The Philippines is keeping its doors open to becoming a founding member of the China-backed Asian Infrastructure and Investment Bank (AIIB) until the year-end deadline to consider all factors involved more carefully, the Department of Finance (DOF) said.
Fifty countries have so far signed the AIIB’s Articles of Agreement, without the Philippines.
But the DOF said in a statement on Monday the Philippines remains a prospective founding member of the multilateral bank.
On Monday, the AIIB announced that 50 Prospective Founding Members (PFMs) have signed the bank’s Articles of Agreement, namely:
Australia, Austria, Azerbaijan, Bangladesh, Brazil, Brunei Darussalam, Cambodia, China, Egypt, Finland, France, Georgia, Germany, Iceland, India, Indonesia, Iran, Israel, Italy, Jordan, Kazakhstan, Republic of Korea, Kyrgyz Republic, Lao PDR, Luxembourg, Maldives, Malta, Mongolia, Myanmar, Nepal, Netherlands, New Zealand, Norway, Oman, Pakistan, Portugal, Qatar, Russia, Saudi Arabia, Singapore, Spain, Sri Lanka, Sweden, Switzerland, Tajikistan, Turkey, the United Arab Emirates, the United Kingdom, Uzbekistan, and Vietnam.
The AIIB said the Articles remain open to membership by the remaining seven Prospective Founding Members (PFMs), including the Philippines, until the end of 2015.
“As the deadline to sign is on December 2015, the Philippines is taking the time given to prudently consider its membership,” the DOF said.
The department explained that not signing the agreement does not preclude the Philippines from joining before the end-2015 deadline.
WB, ADB welcome more infra funding prospect
Meanwhile, the World Bank Group and the Asian Development Bank (ADB) welcomed the signing of the AIIB’s Articles of Agreement, expecting more funds to be allocated to pro-poor infrastructure.
“I congratulate all founding members of the Asian Infrastructure Investment Bank on the establishment of the new development institution today. More funding for infrastructure will help the poor, and we are pleased to be working with China and others to help the AIIB hit the ground running,” said World Bank Group President Jim Yong Kim.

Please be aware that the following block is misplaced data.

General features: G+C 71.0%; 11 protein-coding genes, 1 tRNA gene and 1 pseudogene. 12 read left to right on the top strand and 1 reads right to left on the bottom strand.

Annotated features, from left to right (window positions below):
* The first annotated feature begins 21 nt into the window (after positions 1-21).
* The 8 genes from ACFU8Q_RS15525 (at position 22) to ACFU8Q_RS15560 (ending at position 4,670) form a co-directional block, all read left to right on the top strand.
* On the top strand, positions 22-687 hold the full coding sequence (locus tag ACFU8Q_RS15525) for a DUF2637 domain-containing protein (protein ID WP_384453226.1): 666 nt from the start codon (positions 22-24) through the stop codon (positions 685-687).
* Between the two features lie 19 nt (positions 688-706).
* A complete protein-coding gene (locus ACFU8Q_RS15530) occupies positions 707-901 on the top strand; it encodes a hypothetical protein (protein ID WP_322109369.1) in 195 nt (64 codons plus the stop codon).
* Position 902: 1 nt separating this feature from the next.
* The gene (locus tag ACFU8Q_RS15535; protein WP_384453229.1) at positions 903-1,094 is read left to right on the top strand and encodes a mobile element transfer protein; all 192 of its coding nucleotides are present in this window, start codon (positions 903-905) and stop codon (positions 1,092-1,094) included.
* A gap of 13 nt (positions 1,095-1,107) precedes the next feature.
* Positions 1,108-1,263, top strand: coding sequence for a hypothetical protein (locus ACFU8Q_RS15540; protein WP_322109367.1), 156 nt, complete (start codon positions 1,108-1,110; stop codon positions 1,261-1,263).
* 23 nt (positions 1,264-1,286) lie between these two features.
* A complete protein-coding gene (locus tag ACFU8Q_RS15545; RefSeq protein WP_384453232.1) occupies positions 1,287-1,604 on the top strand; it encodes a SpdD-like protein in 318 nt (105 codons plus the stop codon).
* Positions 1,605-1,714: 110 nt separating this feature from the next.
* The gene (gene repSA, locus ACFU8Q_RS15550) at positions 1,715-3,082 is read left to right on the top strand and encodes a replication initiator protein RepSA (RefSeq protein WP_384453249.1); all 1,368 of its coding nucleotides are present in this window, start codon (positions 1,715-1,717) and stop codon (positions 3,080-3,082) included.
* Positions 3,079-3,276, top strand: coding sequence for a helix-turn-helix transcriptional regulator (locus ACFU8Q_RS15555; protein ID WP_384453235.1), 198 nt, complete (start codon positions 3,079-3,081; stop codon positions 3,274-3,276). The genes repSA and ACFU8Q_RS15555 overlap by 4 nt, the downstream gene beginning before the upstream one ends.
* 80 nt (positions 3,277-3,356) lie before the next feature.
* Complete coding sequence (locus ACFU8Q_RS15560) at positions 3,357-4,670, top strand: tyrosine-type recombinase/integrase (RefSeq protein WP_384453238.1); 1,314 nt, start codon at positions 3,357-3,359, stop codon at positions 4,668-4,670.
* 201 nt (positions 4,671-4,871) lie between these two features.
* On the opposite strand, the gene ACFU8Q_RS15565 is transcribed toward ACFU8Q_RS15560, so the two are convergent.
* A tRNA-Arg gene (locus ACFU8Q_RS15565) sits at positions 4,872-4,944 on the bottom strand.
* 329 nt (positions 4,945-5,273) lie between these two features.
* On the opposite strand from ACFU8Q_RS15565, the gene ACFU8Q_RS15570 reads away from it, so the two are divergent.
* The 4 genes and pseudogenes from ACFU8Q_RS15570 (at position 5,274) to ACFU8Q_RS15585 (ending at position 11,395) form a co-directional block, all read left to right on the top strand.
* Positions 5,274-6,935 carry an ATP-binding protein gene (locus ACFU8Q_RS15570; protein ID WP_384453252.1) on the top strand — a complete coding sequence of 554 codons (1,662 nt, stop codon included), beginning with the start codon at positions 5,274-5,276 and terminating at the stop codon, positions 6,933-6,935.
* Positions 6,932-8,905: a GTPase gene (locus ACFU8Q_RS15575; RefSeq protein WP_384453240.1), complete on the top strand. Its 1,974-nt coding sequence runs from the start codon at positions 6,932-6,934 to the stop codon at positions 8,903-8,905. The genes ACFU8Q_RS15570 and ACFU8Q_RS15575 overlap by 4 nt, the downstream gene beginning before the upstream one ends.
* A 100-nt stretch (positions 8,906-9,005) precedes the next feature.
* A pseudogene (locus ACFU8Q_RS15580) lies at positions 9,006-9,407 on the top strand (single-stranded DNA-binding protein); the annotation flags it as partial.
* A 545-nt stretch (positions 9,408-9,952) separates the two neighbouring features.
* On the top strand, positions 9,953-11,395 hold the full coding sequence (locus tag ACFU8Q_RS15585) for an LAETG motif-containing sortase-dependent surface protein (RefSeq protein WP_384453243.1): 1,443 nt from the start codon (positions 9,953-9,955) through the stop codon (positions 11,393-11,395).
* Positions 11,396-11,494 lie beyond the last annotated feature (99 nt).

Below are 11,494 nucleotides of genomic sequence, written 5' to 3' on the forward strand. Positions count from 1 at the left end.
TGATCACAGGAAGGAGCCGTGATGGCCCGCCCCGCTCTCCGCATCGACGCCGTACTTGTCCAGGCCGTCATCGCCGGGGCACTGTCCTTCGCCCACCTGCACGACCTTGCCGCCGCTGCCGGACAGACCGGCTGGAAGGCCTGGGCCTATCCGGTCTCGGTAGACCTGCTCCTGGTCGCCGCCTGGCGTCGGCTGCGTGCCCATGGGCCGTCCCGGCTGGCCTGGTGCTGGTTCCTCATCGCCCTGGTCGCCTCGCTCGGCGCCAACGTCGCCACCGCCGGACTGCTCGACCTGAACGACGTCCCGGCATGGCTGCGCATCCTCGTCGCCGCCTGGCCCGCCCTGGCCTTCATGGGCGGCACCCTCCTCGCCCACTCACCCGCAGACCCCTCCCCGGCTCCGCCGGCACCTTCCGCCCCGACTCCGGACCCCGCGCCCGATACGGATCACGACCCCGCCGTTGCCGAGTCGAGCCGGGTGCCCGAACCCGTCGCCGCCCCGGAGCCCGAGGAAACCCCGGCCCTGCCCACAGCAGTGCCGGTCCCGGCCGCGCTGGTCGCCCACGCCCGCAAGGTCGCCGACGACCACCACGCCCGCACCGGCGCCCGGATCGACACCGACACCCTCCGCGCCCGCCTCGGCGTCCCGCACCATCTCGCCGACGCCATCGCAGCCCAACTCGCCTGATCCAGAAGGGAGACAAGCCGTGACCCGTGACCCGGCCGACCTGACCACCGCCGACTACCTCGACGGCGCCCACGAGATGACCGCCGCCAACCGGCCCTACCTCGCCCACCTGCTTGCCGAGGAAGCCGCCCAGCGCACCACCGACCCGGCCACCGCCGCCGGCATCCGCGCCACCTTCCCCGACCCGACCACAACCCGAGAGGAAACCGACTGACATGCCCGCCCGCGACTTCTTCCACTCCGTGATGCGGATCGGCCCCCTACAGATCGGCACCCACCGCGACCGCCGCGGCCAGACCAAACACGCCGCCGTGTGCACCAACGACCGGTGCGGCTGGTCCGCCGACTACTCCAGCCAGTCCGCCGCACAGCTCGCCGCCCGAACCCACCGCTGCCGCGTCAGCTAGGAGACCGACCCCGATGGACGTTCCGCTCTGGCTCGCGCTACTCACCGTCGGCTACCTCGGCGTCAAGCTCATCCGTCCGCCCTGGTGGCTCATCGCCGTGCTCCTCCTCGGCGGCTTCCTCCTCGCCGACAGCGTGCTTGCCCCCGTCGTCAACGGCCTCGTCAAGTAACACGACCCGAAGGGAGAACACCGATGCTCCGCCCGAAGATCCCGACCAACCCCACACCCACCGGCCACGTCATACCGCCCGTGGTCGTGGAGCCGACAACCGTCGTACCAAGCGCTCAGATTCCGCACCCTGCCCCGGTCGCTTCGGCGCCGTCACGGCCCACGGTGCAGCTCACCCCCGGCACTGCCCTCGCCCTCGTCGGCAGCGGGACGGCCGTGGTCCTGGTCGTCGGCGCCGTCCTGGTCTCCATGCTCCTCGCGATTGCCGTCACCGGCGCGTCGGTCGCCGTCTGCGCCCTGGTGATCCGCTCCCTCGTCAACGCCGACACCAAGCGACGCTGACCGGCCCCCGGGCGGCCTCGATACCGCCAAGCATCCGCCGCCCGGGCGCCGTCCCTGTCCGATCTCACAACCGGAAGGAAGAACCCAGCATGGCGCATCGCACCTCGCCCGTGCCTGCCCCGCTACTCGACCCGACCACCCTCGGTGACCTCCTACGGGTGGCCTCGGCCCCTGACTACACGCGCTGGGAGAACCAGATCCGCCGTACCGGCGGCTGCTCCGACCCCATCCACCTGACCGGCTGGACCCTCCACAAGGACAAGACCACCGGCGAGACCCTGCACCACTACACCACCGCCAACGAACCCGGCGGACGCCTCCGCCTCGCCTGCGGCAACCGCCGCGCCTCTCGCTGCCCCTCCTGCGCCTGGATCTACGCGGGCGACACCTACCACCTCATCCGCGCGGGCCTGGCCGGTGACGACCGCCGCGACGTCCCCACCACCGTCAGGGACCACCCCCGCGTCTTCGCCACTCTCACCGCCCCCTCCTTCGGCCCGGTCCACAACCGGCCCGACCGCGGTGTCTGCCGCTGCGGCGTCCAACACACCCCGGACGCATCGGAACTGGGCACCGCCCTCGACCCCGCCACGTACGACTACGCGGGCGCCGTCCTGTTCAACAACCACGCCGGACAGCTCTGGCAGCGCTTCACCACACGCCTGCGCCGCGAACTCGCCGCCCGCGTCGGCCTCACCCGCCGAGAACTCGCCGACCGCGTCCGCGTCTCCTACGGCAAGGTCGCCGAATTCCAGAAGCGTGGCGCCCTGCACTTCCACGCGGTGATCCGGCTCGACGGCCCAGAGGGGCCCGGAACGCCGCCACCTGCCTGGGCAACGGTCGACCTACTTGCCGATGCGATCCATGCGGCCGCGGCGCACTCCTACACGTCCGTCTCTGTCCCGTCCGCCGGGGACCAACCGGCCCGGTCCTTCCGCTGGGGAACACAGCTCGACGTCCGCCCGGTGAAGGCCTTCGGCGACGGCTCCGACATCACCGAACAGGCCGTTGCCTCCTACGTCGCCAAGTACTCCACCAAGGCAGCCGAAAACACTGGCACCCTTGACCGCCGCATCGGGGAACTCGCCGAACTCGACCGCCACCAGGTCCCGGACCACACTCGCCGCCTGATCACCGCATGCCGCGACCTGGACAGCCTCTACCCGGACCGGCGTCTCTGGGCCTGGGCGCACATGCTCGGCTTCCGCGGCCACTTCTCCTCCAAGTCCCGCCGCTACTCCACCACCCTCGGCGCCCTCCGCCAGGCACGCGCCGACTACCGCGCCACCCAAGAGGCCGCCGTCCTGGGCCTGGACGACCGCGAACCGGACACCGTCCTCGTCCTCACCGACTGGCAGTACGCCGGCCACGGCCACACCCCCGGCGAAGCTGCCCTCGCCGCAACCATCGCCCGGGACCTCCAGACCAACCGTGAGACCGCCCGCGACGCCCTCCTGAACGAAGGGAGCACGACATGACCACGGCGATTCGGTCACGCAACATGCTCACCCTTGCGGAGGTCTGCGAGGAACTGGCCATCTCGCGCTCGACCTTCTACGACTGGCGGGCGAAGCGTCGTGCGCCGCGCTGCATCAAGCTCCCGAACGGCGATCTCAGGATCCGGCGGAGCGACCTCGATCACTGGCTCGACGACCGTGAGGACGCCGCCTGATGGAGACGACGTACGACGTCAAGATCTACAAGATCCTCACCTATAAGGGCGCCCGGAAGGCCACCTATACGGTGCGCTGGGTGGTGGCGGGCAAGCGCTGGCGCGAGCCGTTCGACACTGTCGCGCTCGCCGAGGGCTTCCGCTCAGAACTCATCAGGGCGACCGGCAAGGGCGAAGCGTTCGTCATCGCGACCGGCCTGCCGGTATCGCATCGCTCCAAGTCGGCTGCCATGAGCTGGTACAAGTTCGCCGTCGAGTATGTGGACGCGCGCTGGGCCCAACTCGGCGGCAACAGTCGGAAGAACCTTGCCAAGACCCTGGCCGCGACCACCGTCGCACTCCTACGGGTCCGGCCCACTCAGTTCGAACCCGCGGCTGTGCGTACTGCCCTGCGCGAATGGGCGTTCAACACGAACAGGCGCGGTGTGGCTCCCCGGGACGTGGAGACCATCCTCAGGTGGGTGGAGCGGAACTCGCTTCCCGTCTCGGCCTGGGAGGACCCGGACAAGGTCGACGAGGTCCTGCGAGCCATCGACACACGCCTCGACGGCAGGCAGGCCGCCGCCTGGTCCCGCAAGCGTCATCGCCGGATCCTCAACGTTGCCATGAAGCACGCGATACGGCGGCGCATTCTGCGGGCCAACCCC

Kim stressed that the developing world’s infrastructure investment needs are too huge for any single institution to finance.
To date, the world spends about $1 trillion a year on infrastructure, but the vast majority of that goes to developed countries.
Emerging markets and low-income countries face an annual gap of $1 trillion to $1.5 trillion in infrastructure spending.
“With strong environment, labor and procurement standards, the AIIB will join us and other development banks in addressing the huge infrastructure needs that are critical to ending poverty, reducing inequalities and boosting shared prosperity,” Kim added.
Manila-based lender ADB, meanwhile, calls the signing of the agreement by the founding members an important milestone in the development of the bank.
“ADB is committed to working closely and co-financing with AIIB to address the vast infrastructure needs facing Asia by using our long experience and expertise in the region,” it said.